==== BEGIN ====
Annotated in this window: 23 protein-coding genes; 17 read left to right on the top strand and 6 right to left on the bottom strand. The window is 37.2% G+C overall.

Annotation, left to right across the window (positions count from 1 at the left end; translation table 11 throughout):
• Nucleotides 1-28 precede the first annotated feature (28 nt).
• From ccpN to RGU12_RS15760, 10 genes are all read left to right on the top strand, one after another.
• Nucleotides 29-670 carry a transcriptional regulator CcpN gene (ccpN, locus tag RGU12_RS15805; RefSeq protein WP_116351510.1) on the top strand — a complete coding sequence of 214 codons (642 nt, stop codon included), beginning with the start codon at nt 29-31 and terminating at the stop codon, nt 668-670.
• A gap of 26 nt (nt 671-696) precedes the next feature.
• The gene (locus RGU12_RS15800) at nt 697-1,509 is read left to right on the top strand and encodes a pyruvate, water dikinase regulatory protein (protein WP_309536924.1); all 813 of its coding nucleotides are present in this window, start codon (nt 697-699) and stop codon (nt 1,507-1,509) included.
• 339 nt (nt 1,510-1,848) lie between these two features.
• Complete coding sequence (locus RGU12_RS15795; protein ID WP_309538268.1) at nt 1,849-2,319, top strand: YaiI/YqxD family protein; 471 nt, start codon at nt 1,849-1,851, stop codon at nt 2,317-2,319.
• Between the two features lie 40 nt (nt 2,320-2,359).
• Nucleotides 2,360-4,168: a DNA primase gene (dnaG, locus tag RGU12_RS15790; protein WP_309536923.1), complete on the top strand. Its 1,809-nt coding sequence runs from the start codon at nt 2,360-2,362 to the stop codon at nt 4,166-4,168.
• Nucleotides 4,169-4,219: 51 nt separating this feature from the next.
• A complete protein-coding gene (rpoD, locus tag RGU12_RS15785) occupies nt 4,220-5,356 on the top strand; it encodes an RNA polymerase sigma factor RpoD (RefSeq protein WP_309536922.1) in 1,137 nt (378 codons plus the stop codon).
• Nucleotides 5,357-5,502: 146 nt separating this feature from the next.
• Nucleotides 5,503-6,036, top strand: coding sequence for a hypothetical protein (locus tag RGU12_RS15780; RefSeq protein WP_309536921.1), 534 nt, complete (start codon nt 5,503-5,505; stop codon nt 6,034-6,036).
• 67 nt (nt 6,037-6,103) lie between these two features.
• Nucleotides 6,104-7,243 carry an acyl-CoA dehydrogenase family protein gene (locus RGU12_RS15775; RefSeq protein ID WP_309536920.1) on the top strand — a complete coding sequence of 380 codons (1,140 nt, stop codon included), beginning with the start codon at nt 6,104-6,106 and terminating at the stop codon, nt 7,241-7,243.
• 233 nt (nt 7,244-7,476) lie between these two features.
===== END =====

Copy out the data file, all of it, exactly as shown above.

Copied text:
Annotated in this window: 23 protein-coding genes; 17 read left to right on the top strand and 6 right to left on the bottom strand. The window is 37.2% G+C overall.

Annotation, left to right across the window (positions count from 1 at the left end; translation table 11 throughout):
• Nucleotides 1-28 precede the first annotated feature (28 nt).
• From ccpN to RGU12_RS15760, 10 genes are all read left to right on the top strand, one after another.
• Nucleotides 29-670 carry a transcriptional regulator CcpN gene (ccpN, locus tag RGU12_RS15805; RefSeq protein WP_116351510.1) on the top strand — a complete coding sequence of 214 codons (642 nt, stop codon included), beginning with the start codon at nt 29-31 and terminating at the stop codon, nt 668-670.
• A gap of 26 nt (nt 671-696) precedes the next feature.
• The gene (locus RGU12_RS15800) at nt 697-1,509 is read left to right on the top strand and encodes a pyruvate, water dikinase regulatory protein (protein WP_309536924.1); all 813 of its coding nucleotides are present in this window, start codon (nt 697-699) and stop codon (nt 1,507-1,509) included.
• 339 nt (nt 1,510-1,848) lie between these two features.
• Complete coding sequence (locus RGU12_RS15795; protein ID WP_309538268.1) at nt 1,849-2,319, top strand: YaiI/YqxD family protein; 471 nt, start codon at nt 1,849-1,851, stop codon at nt 2,317-2,319.
• Between the two features lie 40 nt (nt 2,320-2,359).
• Nucleotides 2,360-4,168: a DNA primase gene (dnaG, locus tag RGU12_RS15790; protein WP_309536923.1), complete on the top strand. Its 1,809-nt coding sequence runs from the start codon at nt 2,360-2,362 to the stop codon at nt 4,166-4,168.
• Nucleotides 4,169-4,219: 51 nt separating this feature from the next.
• A complete protein-coding gene (rpoD, locus tag RGU12_RS15785) occupies nt 4,220-5,356 on the top strand; it encodes an RNA polymerase sigma factor RpoD (RefSeq protein WP_309536922.1) in 1,137 nt (378 codons plus the stop codon).
• Nucleotides 5,357-5,502: 146 nt separating this feature from the next.
• Nucleotides 5,503-6,036, top strand: coding sequence for a hypothetical protein (locus tag RGU12_RS15780; RefSeq protein WP_309536921.1), 534 nt, complete (start codon nt 5,503-5,505; stop codon nt 6,034-6,036).
• 67 nt (nt 6,037-6,103) lie between these two features.
• Nucleotides 6,104-7,243 carry an acyl-CoA dehydrogenase family protein gene (locus RGU12_RS15775; RefSeq protein ID WP_309536920.1) on the top strand — a complete coding sequence of 380 codons (1,140 nt, stop codon included), beginning with the start codon at nt 6,104-6,106 and terminating at the stop codon, nt 7,241-7,243.
• 233 nt (nt 7,244-7,476) lie between these two features.